Enter same passphrase again: XXXXXX
Your identification has been saved in /home/michaelj/.ssh/id_rsa.
Your public key has been saved in /home/michaelj/.ssh/
The key fingerprint is:

I pasted .ssh/ into the Change your SSH keys page form and clicked "Import Public Key". I then attempted to branch MAUS
bzr branch lp:maus
You have not informed bzr of your Launchpad ID, and you must do this to
write to Launchpad or access private data.  See "bzr help launchpad-login".
bzr: interrupted    

But I did the whoami command! So, after Googling, I tried
bzr launchpad-login
No Launchpad user ID configured

So I tried
bzr launchpad-login "Mike Jackson <>" 
bzr: ERROR: The user name mike jackson <> is not registered on Launchpad.

bzr launchpad-login "" 
bzr: ERROR: The user name is not registered on Launchpad.

So I logged into LaunchPad. At the top-right it says "Mike Jackson (michaelj-NNNN)" so assume that's my user ID. LaunchPad don't make this clear since their login page takes an e-mail address and password, not the user ID (unlike, for example, SourceForge).
Trying again
bzr launchpad-login "michaelj-NNNN" 
bzr branch lp:maus
Enter passphrase for key '/home/michaelj/.ssh/id_rsa':
Branched 615 revision(s).  

MAUS then built fine.


Installing MAUS page:

  • In "Bazaar repository (recommended for developers)" reword oddly-phrased sentence "Unstable code, this is, since..." to "The repository can be unstable since it's under development".
  • The, "branch" in "Please branch MAUS. The code is hosted on launchpad under the MAUS project..." is a hyper-link to Wikipedia. I'd prefer if this was not hyperlinked. It would be better if this was in the bzr tutorial.
  • Likewise for the "If you get a 'command not found'..." instruction which can also be folded into the bzr tutorial.
  • The "here" link in "If you run into connectivity issues, you can check the bazaar server status here." links to, which isn't Bazaar which may be confusing to new users.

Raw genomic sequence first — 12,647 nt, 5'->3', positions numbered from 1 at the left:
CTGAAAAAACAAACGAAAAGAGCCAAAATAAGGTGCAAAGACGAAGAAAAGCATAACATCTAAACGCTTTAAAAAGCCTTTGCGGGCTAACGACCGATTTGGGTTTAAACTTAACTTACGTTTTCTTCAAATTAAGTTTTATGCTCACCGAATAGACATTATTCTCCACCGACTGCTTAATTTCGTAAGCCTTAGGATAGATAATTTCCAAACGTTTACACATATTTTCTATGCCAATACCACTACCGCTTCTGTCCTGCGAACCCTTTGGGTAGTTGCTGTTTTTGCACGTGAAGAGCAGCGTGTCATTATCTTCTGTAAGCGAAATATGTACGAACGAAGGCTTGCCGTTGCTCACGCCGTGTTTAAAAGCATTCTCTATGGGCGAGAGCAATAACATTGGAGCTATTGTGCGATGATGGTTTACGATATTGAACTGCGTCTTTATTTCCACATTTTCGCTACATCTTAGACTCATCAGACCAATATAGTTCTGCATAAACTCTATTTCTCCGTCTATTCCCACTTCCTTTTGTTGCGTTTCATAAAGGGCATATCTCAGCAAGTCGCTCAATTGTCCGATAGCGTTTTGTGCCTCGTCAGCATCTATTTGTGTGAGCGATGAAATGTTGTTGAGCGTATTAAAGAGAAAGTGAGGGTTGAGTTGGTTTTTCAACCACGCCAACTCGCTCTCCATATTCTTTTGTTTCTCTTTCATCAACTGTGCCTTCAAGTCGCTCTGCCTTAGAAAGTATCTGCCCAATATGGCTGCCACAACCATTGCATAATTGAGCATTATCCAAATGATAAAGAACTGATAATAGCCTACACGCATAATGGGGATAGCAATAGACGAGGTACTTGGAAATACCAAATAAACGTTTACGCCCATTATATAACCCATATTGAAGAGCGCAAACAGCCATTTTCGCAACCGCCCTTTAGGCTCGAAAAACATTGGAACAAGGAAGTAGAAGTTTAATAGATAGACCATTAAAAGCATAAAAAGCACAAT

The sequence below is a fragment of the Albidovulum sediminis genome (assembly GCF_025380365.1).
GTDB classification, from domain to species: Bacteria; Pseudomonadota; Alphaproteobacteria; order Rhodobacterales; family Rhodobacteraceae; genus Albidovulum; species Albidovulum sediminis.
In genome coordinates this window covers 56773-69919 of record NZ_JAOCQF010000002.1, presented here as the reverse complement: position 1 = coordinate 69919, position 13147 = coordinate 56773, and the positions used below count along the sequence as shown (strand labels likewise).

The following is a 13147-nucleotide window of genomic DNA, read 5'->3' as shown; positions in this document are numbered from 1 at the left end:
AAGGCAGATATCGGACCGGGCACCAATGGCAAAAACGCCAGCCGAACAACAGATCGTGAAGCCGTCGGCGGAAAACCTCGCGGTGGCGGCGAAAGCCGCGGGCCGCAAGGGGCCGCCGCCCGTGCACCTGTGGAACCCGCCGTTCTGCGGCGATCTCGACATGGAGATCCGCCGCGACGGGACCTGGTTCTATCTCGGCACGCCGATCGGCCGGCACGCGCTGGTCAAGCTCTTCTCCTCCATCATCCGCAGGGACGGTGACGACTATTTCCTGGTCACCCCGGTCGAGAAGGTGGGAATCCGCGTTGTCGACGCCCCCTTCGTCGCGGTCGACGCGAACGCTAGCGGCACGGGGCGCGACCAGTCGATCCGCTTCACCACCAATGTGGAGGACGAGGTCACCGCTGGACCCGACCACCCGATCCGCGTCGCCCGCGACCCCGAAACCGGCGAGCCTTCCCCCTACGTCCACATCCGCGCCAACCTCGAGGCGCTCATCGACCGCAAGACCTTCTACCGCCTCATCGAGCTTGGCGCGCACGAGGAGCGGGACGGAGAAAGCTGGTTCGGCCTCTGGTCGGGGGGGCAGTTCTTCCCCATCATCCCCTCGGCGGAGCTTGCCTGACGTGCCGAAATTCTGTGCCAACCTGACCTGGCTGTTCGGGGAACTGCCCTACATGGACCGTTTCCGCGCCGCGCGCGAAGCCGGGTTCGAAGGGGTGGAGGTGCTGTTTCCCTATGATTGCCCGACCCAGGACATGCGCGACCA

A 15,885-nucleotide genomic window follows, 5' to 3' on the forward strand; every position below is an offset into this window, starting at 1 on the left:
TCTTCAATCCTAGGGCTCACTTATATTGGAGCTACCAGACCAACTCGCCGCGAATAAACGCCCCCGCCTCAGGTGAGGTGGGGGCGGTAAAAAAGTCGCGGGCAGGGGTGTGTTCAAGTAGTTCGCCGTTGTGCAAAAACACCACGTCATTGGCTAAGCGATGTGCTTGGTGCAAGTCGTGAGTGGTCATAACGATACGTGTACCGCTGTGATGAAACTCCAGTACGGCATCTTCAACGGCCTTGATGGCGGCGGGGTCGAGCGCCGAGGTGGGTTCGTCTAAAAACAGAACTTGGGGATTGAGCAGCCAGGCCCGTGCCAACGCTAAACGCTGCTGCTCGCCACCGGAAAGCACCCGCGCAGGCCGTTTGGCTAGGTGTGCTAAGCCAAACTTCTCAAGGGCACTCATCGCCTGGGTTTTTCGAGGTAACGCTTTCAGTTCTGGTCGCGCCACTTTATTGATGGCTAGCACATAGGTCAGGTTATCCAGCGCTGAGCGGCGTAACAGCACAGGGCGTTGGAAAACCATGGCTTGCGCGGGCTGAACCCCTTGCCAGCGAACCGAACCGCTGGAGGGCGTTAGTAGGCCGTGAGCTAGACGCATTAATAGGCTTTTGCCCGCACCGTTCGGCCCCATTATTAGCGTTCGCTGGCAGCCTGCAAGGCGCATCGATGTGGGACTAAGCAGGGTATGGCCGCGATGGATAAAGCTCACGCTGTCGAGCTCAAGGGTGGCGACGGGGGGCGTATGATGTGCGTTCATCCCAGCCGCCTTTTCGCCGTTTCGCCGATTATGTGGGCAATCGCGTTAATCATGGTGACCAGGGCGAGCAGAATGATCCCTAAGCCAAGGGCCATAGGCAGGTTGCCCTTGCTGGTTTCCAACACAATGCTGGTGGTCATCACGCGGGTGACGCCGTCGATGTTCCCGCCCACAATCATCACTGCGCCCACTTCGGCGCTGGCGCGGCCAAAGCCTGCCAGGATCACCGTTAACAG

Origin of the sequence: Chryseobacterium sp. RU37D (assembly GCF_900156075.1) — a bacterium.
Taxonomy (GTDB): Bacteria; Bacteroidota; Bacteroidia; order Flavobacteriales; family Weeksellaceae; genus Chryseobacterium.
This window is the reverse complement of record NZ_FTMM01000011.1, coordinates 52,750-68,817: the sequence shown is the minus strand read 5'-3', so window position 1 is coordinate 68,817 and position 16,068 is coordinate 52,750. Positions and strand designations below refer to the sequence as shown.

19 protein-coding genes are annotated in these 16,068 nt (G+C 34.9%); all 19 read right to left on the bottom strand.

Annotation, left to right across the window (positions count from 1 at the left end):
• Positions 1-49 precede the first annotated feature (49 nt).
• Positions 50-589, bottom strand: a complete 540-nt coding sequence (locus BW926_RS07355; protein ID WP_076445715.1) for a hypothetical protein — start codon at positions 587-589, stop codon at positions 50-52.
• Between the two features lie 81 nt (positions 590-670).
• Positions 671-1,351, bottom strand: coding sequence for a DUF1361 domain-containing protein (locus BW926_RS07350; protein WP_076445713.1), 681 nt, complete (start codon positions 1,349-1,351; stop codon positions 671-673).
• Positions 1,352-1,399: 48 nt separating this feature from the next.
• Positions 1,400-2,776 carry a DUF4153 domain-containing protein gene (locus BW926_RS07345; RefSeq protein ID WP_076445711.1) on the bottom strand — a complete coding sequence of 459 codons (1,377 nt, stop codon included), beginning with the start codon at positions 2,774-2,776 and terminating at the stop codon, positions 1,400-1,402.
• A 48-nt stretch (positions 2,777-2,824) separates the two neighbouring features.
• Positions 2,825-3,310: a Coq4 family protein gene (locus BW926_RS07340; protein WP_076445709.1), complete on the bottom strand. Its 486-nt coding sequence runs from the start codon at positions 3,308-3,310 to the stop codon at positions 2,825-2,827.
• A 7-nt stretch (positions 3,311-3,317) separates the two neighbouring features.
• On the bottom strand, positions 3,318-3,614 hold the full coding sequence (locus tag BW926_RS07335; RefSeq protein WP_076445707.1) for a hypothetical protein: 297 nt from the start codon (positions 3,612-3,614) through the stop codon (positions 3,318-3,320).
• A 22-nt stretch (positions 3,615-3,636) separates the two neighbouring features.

Refactor the bzr instructions:

  • The pages Bzr usage and Installing Bazaar overlap. It would be more understandable, and remove redundancy, if these and the Installing MAUS page's "Bazaar repository (recommended for developers)" section was renamed to "Getting the latest code" and then a link to a new page which describes:
    • Bazaar and how it's used as the revision control system.
    • A link to Bazaar. Don't list the latest stable bzr release as this information could get out-of-synch with the bzr web site. Just state the minimum version number required.
    • LaunchPad, a link to the site, and a statement that this hosts MAUS's Bazaar repository.
    • How to create an SSH key, and why it's needed.
    • How to create a LaunchPad login, paste in the SSH key and get the user ID.
    • How to install Bazaar.
    • How to checkout the repository using Bazaar.
  • A troubleshooting section with common error messages
    • e.g. if a user has not registered a SSH key then the error is
      bzr launchpad-login "michaelj-NNNN" 
      bzr: ERROR: The user michaelj-NNNN has not registered any SSH keys with Launchpad.
      See <>
    • e.g. If the user has entered an incorrect SSH key or made a cut-and-paste error then the error is
      $ bzr branch lp:maus
      Permission denied (publickey).
      bzr: ERROR: Connection closed: Unexpected end of message. Please check connectivity and 
      permissions, and report a bug if problems persist. 

Bzr usage page:

  • The page would be better pulled out into two pages, one on HOW-TOs for bzr-specific operations (e.g. branch, merge, diff etc) and one on the guidelines (i.e. how the repository is structured, the difference between trunks and branches, criteria for commiting to trunk etc).